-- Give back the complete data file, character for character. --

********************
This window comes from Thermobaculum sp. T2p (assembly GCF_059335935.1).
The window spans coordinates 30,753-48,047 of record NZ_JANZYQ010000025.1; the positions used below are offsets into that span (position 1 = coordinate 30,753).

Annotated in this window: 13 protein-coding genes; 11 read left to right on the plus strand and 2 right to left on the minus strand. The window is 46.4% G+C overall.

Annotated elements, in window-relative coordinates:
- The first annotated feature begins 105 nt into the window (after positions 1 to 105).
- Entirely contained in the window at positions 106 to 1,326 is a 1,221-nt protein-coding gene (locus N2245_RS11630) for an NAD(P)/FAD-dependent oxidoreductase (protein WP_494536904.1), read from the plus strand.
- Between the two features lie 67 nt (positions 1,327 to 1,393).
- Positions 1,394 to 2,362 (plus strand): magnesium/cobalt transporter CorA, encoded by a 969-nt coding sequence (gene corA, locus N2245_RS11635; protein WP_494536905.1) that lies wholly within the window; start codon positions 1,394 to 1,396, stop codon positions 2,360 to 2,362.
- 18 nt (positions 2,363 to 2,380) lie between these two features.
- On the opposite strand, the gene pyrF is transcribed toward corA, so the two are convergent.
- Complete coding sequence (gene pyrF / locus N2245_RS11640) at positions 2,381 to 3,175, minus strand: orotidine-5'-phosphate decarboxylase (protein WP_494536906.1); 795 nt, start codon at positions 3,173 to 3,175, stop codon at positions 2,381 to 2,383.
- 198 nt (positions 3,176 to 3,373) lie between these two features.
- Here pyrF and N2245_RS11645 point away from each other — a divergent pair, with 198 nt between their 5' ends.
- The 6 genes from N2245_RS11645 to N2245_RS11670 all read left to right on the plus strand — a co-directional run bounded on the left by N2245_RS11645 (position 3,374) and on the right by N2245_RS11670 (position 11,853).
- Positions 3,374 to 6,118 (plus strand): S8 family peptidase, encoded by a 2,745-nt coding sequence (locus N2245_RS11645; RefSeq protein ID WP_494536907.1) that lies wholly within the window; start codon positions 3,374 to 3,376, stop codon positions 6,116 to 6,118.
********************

This window comes from Thermobaculum sp. T2p (assembly GCF_059335935.1).
The window spans coordinates 30,753-48,047 of record NZ_JANZYQ010000025.1; the positions used below are offsets into that span (position 1 = coordinate 30,753).

Annotated in this window: 13 protein-coding genes; 11 read left to right on the plus strand and 2 right to left on the minus strand. The window is 46.4% G+C overall.

Annotated elements, in window-relative coordinates:
- The first annotated feature begins 105 nt into the window (after positions 1 to 105).
- Entirely contained in the window at positions 106 to 1,326 is a 1,221-nt protein-coding gene (locus N2245_RS11630) for an NAD(P)/FAD-dependent oxidoreductase (protein WP_494536904.1), read from the plus strand.
- Between the two features lie 67 nt (positions 1,327 to 1,393).
- Positions 1,394 to 2,362 (plus strand): magnesium/cobalt transporter CorA, encoded by a 969-nt coding sequence (gene corA, locus N2245_RS11635; protein WP_494536905.1) that lies wholly within the window; start codon positions 1,394 to 1,396, stop codon positions 2,360 to 2,362.
- 18 nt (positions 2,363 to 2,380) lie between these two features.
- On the opposite strand, the gene pyrF is transcribed toward corA, so the two are convergent.
- Complete coding sequence (gene pyrF / locus N2245_RS11640) at positions 2,381 to 3,175, minus strand: orotidine-5'-phosphate decarboxylase (protein WP_494536906.1); 795 nt, start codon at positions 3,173 to 3,175, stop codon at positions 2,381 to 2,383.
- 198 nt (positions 3,176 to 3,373) lie between these two features.
- Here pyrF and N2245_RS11645 point away from each other — a divergent pair, with 198 nt between their 5' ends.
- The 6 genes from N2245_RS11645 to N2245_RS11670 all read left to right on the plus strand — a co-directional run bounded on the left by N2245_RS11645 (position 3,374) and on the right by N2245_RS11670 (position 11,853).
- Positions 3,374 to 6,118 (plus strand): S8 family peptidase, encoded by a 2,745-nt coding sequence (locus N2245_RS11645; RefSeq protein ID WP_494536907.1) that lies wholly within the window; start codon positions 3,374 to 3,376, stop codon positions 6,116 to 6,118.